‘Jerusalem belongs to the Jewish people’

Rivlin: “Most Jews who came in prestate times did not come to the Land of Israel; they came to Jerusalem.”

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March 8, 2017 02:52
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Rivlin

PRESIDENT REUVEN RIVLIN and Christians for Israel International chairman Leon E. Meijer hold the organization’s ‘Jerusalem Declaration’ at the President’s Residence.. (photo credit: MARK NEYMAN/GPO)

 
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The City of Jerusalem belongs to the Jewish people, a delegation of the international evangelical group Christians for Israel International said during a meeting with President Reuven Rivlin on Tuesday.

The group included Christians from many countries, including Malaysia, which does not have diplomatic relations with Israel.

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“Never mind,” Rivlin told the Malaysian representative. “We’ll say you came from Singapore.”

The group is initiating a Jerusalem unity campaign that will be brought to the attention of churches and Christian organizations worldwide in the months ahead, the group told Rivlin.

CII has offices or representatives in more than 40 countries, the organization’s executive director Andrew Tucker told The Jerusalem Post. Asked how the group differs from the International Christian Embassy Jerusalem, considering the similarity of their raison d’etre, Tucker said that the ICEJ has offices in Jerusalem while CII is not represented in Israel. Additionally, all of its work is outside this country, whereas ICEJ works both inside and outside Israel. The two organizations have a good relationship, he said, and sometimes they collaborate.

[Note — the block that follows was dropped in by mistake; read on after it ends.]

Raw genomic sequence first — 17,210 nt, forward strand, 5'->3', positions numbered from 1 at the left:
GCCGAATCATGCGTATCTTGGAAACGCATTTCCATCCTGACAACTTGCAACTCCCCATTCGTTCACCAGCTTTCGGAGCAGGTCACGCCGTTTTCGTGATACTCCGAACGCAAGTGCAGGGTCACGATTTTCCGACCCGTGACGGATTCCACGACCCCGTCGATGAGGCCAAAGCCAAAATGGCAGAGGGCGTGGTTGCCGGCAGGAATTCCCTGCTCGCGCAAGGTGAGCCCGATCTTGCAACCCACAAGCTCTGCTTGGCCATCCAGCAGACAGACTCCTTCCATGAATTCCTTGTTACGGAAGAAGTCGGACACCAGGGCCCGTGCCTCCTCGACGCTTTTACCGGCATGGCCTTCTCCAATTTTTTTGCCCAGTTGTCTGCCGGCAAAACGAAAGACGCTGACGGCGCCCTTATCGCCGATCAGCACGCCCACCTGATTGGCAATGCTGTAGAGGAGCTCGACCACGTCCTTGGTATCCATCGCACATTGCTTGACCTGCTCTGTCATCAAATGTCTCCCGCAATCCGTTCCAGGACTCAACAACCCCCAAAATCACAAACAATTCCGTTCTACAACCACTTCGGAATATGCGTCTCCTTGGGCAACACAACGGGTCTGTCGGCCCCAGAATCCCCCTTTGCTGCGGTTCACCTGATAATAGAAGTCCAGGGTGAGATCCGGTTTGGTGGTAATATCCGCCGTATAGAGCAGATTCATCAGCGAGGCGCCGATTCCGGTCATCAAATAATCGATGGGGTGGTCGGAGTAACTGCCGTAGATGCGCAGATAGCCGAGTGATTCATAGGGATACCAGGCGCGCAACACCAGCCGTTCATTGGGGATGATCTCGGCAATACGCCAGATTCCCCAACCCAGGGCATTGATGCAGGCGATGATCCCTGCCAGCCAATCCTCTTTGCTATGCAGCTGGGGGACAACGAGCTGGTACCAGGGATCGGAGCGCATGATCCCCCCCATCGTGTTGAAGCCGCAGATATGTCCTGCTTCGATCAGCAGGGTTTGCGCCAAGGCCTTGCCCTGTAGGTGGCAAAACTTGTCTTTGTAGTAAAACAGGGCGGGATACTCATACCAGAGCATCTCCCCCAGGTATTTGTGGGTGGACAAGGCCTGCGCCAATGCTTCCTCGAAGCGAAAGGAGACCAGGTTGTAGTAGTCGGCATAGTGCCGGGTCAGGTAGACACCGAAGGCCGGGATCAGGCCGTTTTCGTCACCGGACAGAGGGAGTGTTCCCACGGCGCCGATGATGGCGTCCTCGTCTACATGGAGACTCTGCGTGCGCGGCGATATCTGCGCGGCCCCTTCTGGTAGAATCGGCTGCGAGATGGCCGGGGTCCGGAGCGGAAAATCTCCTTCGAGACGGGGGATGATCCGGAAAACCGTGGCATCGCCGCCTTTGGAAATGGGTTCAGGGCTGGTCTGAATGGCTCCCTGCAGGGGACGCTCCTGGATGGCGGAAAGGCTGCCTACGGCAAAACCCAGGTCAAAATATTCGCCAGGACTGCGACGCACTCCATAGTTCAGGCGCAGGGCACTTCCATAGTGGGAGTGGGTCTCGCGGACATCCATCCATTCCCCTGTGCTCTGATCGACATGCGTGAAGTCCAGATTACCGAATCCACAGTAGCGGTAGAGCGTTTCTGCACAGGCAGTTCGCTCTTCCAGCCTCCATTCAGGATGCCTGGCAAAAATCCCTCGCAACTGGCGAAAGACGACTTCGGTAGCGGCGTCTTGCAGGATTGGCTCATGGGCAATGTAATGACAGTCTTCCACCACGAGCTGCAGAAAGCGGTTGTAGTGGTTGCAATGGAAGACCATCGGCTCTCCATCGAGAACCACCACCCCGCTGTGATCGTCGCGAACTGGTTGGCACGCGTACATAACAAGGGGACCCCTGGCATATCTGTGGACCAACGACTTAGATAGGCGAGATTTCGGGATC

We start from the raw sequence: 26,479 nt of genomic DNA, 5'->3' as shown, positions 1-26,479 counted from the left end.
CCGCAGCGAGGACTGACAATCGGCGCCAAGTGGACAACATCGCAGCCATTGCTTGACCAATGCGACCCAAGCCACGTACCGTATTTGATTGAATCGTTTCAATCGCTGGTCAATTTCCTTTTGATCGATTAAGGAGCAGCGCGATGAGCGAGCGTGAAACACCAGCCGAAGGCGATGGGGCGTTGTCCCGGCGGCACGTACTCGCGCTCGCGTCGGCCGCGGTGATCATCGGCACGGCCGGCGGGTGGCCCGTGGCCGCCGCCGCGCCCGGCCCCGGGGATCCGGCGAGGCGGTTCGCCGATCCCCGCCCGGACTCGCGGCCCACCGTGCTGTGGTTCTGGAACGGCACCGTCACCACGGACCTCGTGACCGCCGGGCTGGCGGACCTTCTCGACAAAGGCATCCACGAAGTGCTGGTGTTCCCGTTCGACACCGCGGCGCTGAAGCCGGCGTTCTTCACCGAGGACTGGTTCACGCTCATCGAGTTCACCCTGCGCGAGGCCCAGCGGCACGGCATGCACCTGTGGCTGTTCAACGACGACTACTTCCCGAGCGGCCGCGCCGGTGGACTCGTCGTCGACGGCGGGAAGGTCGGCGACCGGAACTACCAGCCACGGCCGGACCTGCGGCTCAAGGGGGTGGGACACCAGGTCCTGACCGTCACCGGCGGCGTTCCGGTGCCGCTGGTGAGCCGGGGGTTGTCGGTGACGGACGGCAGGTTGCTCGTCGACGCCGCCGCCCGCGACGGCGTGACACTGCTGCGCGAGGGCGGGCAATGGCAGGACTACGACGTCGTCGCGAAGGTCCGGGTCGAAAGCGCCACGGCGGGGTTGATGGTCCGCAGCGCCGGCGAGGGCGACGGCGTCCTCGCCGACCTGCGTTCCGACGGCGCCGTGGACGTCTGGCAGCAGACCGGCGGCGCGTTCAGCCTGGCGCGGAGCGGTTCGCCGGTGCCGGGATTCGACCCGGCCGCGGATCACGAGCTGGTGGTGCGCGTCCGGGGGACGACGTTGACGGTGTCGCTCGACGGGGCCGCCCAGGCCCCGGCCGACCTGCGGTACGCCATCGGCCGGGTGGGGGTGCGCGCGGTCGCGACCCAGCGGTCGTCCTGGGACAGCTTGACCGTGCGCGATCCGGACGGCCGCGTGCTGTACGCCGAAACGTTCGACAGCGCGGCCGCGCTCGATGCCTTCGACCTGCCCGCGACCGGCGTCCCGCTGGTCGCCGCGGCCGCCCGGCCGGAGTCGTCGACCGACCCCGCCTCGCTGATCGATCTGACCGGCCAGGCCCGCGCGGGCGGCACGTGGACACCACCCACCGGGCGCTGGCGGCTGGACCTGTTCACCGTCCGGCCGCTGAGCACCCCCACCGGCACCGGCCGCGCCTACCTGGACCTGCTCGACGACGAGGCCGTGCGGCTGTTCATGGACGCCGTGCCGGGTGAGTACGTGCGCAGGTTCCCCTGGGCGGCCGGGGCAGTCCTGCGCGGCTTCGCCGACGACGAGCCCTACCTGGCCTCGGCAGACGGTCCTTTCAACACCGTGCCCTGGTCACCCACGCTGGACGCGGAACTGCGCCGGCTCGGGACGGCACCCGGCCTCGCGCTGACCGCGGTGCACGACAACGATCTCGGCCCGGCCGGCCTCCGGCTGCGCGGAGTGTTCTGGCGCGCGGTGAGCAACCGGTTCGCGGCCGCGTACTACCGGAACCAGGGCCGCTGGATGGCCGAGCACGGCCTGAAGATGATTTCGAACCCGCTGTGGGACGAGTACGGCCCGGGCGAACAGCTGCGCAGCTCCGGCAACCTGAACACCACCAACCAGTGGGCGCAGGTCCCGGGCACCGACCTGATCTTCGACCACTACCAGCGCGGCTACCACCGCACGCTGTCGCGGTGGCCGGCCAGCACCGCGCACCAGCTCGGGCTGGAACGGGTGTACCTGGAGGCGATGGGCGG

CII, which was established in the Netherlands in 1979, acknowledges that the city of Jerusalem belongs to the Jewish people, as part of God’s covenant with the Children of Israel, and unconditionally supports the governance of the undivided city as the capital of the Jewish State of Israel.

Rivlin, whose forebears settled in Jerusalem in 1809, said the Jewish people had returned to their homeland because it was the only place to establish the Jewish state. “We did not come to be imperialists. We came home,” he said.



“Most Jews who came in prestate times did not come to the Land of Israel; they came to Jerusalem,” he added.

Rivlin recalled the 19-year period in which Jerusalem was divided. “We all prayed for the day when Jerusalem would once again be a united city,” he said.

He stressed several times that since the reunification, Jerusalem has become a microcosm of diversity, with freedom of worship for people of all faiths. He also expressed hope for the day when Jerusalem will not only be defined as the city of peace, but will indeed be the city of peace.

To Rivlin’s surprise, CII chairman Leon E. Meijer began his own address in fluent Hebrew, although he switched to English so that all present would understand. Meijer said the organization’s purpose is three-fold.

The first is to explain the place of Israel in the Bible and God’s special connection with Israel and the Jewish people. “We try to do that and it’s a hell of a job,” he said. The second purpose is to pray for Jerusalem; and the third is to try to comfort the Jewish people and bring them to Israel. “Immigration is very dear to us,” he said, referencing CII’s role in taking Ukrainian Jews to the airport so that they could get to Israel safely.

Accompanying the group was Rabbi Binyomin Jacobs, chief rabbi of the Netherlands, who is also a member of the European Council of Rabbis. Jacobs has been associated with CII for many year, as its headquarters are near his home in Amsterdam.“We have so many enemies in the world that it is important that we support our friends,” he told the Post.

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